by Jarett Theberge
Akron’s summer neighborhood festival PorchRokr is coming back to Highland Square for the eighth time with more bands, food, and activities than ever before.
The daylong music and arts festival will be held on Aug. 17 as another effort by volunteers, sponsors and the community to put Highland Square “on the map”, says Christian Odadzin, member of the planning committee for PorchRokr.
Christian has been involved since the second festival and has seen PorchRokr grow in popularity over the years. He says exact attendance is hard to gauge since they don’t sell tickets, but that the Akron Police Department estimates 12,000 to 15,000 people will be in Highland Square on Aug. 17.
For returning or new guests, there will be new activities to take part in the peripherals of the live music. The day will kick off with a yoga session near Red Oak Behavioral Health and the return of the PorchRokr 5K run starting at Conger Avenue just off West Market Street. There will be an inaugural kid’s zone for children to play and spend time on Marshall Avenue while their parents visit beer vendors.
PorchRokr also picked up a new sponsor in JBL, which is the first company outside of local businesses to support and fund the day.
A consistent goal for the organizers is to reduce the waste generated by the festival. This year, there will be a water fill-up station brought by Donamarc Water Systems to encourage patrons to reuse water bottles instead of throwing them away. The beer garden will be serving guests with compostable cups, and all compostable material will be taken to the Akron Zoo to be reused.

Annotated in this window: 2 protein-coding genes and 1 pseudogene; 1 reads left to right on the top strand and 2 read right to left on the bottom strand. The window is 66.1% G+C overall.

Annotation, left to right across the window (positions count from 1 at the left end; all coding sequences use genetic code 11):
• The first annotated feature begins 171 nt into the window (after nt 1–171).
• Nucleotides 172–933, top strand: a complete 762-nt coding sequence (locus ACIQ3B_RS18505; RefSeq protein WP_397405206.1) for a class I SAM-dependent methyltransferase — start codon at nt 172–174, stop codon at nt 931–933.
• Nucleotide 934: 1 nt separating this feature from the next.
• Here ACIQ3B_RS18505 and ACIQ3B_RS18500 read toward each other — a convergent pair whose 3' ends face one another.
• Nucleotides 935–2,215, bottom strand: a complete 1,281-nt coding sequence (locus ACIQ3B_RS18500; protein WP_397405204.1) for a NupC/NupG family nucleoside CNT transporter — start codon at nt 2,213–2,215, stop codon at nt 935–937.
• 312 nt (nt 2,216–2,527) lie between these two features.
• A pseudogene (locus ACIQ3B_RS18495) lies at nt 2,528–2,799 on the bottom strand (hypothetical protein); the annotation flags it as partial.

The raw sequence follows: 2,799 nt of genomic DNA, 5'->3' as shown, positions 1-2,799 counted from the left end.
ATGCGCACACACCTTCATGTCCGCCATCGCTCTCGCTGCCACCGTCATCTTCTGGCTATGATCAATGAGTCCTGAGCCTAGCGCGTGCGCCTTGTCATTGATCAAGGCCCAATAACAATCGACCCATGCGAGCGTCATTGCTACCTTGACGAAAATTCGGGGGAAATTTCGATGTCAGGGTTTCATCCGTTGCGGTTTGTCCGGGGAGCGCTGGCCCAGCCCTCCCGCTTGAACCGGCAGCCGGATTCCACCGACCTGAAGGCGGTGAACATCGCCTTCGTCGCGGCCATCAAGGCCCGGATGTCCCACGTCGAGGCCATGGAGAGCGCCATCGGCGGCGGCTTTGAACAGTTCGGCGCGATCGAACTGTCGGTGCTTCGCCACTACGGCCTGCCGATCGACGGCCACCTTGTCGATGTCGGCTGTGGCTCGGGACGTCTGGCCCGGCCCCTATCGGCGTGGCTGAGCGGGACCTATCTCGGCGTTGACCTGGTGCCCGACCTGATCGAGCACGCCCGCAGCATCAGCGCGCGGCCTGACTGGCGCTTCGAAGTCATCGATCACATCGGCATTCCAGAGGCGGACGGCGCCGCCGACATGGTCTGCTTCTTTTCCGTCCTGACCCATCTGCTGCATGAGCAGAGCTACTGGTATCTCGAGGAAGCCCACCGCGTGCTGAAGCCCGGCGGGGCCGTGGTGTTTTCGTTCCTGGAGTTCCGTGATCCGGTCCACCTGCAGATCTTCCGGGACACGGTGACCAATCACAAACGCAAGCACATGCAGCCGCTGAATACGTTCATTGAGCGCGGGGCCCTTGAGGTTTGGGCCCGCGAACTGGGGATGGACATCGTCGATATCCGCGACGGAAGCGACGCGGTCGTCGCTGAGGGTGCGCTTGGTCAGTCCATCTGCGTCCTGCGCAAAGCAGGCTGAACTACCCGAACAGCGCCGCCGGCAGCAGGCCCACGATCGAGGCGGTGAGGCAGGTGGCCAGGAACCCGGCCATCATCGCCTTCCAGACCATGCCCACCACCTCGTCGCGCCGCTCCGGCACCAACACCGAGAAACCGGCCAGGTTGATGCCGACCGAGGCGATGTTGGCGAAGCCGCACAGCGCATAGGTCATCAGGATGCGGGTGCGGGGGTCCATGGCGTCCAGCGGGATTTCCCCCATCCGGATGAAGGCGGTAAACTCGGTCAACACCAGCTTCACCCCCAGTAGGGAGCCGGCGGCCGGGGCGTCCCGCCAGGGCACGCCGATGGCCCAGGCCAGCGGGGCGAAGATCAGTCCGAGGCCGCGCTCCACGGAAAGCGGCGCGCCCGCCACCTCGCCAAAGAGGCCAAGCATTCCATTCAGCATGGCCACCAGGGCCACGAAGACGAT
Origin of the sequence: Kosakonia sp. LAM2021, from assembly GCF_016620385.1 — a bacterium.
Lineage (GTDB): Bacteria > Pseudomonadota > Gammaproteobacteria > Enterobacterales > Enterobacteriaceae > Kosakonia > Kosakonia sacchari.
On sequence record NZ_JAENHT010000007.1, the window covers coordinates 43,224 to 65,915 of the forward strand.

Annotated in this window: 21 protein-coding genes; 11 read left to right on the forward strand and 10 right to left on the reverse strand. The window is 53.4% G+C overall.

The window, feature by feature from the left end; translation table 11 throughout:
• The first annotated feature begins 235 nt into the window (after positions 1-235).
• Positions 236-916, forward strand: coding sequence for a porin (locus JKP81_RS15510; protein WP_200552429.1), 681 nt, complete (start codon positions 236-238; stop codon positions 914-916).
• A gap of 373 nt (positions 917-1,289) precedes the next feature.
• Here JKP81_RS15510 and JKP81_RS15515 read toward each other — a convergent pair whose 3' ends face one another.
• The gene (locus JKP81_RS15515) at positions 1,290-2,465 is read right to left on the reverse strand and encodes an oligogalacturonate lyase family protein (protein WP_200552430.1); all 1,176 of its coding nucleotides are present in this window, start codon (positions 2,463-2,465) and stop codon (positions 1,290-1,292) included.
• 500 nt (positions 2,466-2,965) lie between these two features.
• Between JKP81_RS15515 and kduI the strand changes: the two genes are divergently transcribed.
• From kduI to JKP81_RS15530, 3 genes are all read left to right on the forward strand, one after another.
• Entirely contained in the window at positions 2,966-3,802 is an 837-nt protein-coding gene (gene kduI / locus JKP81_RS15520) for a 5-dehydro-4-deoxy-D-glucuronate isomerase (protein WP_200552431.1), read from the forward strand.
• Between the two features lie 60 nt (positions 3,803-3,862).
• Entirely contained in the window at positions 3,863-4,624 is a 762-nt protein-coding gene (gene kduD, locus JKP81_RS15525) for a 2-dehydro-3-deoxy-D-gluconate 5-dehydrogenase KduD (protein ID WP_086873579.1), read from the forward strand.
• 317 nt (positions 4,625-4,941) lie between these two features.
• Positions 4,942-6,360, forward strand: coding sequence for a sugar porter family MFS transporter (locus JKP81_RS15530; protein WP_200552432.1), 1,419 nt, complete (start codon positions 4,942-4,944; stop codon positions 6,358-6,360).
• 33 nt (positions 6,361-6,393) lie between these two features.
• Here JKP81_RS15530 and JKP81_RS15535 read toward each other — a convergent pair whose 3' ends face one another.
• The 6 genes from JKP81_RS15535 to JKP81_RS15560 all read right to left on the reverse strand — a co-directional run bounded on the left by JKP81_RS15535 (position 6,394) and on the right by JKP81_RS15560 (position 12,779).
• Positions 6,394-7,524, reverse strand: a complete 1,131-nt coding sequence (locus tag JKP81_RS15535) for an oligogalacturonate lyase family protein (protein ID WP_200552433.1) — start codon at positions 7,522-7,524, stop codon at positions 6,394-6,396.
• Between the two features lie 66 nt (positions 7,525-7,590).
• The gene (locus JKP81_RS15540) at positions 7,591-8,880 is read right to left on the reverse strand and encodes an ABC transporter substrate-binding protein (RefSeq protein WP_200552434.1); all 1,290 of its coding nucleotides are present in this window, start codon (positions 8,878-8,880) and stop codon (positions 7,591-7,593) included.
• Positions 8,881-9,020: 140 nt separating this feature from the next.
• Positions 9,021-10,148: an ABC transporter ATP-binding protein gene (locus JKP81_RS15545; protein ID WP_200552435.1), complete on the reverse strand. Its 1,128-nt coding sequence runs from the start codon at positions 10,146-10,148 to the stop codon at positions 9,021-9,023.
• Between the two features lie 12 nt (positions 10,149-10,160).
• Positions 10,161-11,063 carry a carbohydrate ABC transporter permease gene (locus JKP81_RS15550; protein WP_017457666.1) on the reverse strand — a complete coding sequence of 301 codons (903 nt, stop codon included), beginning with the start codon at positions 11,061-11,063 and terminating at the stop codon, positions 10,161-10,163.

Another aspect that will make this PorchRokr different from all the rest will be the festival’s first instrumental headliner, The Admirables. Despite not having a lead singer, Christian says “they get crowds absolutely jumping.”
Every year, the festival sees an increase in the number of musical acts submitting applications to play. Christian says this year the performance committee received over 300 submissions including from bands located in California, Colorado and New York. Only 170 acts make the cut.
“Our performance committee hand their hands full this year,” he says. “They listened to everybody that submitted music as a group, then they dwindled the acts down. It’s a daunting task.”
Christian has been living in Highland Square for the past three and a half years and says he loves being a part of the community and helping to put the festival together.
“PorchRokr is just one of the reasons why I love the neighborhood,” he says. “The people who let us their houses and yards and the business who help write checks to support the day — it truly is a very special community.”
For a more detailed list of bands, times, activities, vendors, locations, and sponsors, be sure to regularly check the PorchRokr website up to the day of the festival.
Jarett Theberge is a student at Kent State University. Photo at top: PorchRokr 2018, by Ashley Kouri.